[ipv6hackers] IPv6 security (slides and training)

Owen DeLong owend at he.net
Sat Nov 12 02:27:35 CET 2011

On Nov 11, 2011, at 4:09 PM, Doug Barton wrote:

> On 11/11/2011 16:05, Douglas Otis wrote:
>> On 11/11/11 2:40 PM, Doug Barton wrote:
>>>> I think that the IPv4 folks will quickly have problems
>>>> communicating with
>>>>> their partners and customers running IPv6.
>>> ... which is one of the big motivations to not be a first-mover to
>>> IPv6 in the first place.
>> Doug,
>> Disagree.  These partners also likely represent the land of
>> opportunity.  Rather than receiving a growing portion of traffic over
>> LSNs, offering IPv6 connectivity conveys better information when
>> deciding which exchanges to permit.  In addition, direct access better
>> prevents MitM and broken double NAT issues.
> You guys keep missing the part where *I* agree with you.
> The question isn't, "Is IPv6 the right answer?" The question is, "Why do
> so many organizations believe that CGN is a better answer?"

My best guesses in no particular order, but, based on the feedback I receive
from many of these organizations when I talk to them at a variety of trade shows
and conferences:

1.	Inertia
2.	Fear of the unknown (We don't know IPv6. IPv4 NAT is familiar. The
	devil we know...)
3.	Misunderstandings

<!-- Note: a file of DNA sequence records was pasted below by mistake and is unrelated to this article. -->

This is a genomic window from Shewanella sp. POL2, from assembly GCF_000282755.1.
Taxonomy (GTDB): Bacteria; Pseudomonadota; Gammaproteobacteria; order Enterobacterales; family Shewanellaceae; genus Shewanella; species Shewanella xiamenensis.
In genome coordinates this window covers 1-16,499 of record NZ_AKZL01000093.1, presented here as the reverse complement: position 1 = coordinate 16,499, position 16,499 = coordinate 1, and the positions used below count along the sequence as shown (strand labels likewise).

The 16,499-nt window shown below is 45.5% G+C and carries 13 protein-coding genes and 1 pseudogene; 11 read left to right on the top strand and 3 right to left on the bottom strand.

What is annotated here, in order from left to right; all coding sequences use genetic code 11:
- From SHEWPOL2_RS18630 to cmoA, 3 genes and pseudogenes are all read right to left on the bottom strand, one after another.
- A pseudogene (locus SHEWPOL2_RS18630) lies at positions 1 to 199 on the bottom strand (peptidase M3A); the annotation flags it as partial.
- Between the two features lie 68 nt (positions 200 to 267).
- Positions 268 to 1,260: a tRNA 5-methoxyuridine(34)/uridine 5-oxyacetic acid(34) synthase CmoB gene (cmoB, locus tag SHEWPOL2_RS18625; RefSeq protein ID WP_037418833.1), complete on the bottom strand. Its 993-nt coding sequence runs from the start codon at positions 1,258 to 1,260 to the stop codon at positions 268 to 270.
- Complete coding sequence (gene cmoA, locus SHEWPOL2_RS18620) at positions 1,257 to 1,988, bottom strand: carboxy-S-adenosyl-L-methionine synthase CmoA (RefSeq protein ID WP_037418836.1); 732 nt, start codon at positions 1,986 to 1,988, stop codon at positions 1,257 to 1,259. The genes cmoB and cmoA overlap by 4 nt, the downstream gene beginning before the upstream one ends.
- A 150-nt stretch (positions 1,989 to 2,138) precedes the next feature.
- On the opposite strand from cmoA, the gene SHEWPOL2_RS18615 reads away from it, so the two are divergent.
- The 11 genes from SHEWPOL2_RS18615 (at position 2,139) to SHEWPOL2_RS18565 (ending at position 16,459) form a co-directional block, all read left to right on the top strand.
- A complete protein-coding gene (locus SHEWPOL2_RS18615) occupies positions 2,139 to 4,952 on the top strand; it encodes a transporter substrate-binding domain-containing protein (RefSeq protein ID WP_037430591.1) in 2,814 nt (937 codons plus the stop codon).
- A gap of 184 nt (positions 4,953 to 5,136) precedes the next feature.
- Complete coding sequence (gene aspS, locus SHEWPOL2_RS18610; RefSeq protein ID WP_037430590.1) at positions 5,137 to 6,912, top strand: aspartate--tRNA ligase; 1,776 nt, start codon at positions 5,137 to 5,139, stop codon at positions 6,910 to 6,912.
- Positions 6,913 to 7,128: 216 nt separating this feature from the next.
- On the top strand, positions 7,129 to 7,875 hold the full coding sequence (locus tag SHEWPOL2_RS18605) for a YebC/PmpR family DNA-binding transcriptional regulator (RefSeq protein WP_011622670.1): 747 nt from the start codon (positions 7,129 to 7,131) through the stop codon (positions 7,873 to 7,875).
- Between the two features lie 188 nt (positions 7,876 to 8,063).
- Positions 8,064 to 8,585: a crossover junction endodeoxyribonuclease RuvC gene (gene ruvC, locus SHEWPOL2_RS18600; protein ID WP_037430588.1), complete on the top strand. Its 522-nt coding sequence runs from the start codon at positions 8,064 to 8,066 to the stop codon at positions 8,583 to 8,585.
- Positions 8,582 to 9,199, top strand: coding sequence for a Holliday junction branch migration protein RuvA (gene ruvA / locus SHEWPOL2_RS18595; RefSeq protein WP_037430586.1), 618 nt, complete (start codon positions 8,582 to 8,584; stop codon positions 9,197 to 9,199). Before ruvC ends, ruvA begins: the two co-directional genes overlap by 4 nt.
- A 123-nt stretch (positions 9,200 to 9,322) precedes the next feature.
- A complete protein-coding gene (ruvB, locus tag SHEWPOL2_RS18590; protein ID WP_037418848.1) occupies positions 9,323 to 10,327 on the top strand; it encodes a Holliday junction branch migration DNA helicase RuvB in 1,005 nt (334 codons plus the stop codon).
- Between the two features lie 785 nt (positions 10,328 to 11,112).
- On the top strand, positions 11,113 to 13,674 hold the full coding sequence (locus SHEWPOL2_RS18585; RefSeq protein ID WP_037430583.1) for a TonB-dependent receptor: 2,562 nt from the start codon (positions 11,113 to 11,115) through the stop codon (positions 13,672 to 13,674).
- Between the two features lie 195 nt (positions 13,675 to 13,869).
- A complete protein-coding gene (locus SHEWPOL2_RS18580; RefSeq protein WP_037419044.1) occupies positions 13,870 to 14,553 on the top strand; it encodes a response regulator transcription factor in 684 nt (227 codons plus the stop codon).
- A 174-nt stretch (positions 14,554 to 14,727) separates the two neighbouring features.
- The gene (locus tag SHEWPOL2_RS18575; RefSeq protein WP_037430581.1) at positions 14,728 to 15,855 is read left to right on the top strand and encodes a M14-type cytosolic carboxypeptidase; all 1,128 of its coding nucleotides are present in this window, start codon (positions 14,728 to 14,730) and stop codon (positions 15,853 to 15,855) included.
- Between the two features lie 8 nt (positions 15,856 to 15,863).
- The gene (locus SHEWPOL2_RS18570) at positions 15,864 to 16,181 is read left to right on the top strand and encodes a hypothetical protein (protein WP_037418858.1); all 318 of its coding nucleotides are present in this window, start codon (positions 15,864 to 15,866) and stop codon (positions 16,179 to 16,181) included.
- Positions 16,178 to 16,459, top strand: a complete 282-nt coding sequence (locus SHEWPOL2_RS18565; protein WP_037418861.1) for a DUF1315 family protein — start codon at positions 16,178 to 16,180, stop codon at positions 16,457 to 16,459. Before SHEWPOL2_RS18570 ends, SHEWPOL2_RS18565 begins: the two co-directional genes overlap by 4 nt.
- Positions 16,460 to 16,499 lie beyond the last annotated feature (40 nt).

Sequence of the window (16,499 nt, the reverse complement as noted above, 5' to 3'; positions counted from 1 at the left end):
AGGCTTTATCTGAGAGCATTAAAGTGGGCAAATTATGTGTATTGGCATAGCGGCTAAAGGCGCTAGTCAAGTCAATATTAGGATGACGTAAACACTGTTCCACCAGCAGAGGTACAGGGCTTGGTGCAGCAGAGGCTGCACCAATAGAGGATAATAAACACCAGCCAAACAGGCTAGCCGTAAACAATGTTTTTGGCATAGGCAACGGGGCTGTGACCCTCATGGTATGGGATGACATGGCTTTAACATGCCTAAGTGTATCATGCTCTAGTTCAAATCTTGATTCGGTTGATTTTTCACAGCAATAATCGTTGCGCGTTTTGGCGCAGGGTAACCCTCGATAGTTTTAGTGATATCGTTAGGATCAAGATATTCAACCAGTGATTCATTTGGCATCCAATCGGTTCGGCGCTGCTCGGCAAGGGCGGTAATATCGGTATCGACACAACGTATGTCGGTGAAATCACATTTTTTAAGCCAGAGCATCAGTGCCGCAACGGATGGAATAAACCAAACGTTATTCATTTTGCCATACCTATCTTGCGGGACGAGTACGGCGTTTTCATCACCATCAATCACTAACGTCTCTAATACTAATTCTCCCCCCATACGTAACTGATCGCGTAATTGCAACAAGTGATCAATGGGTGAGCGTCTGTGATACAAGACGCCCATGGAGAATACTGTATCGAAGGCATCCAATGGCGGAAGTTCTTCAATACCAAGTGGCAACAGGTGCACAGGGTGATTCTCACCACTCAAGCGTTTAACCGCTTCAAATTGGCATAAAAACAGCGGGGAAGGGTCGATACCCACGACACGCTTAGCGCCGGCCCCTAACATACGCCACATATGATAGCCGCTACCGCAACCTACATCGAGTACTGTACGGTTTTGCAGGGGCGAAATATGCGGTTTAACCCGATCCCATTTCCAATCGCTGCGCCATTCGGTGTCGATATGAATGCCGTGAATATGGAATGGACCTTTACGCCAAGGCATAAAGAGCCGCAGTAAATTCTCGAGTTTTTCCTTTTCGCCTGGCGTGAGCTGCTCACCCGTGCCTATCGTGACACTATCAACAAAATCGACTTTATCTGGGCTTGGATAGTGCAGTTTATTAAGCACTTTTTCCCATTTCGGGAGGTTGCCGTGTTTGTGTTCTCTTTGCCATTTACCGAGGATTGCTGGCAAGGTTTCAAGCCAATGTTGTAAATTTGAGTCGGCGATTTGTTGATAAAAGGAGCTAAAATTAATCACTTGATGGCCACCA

a.	"There is no multihoming solution in IPv6"
	b.	"The lack of NAT in IPv6 makes it fundamentally insecure"
	c.	"We could never implement a protocol without address obfuscation"
	d.	"PCI requires us to use NAT" (There is actually a proviso in PCI
		for equivalent compensating controls).
4.	They went to someone's IPv6 security lecture and came away with
	the sound bite "Don't deploy IPv6 on any production network unless
	you absolutely have to."

I'm sure these are just a few of the reasons. Notice that most of them can
be solved primarily by education which is why I spend most of my time
working on IPv6 education. However, it is exceedingly hard to teach those
unwilling to learn and corporate IT departments seem to specialize in
having a tremendous resistance to learning anything that doesn't look
like their current environment.


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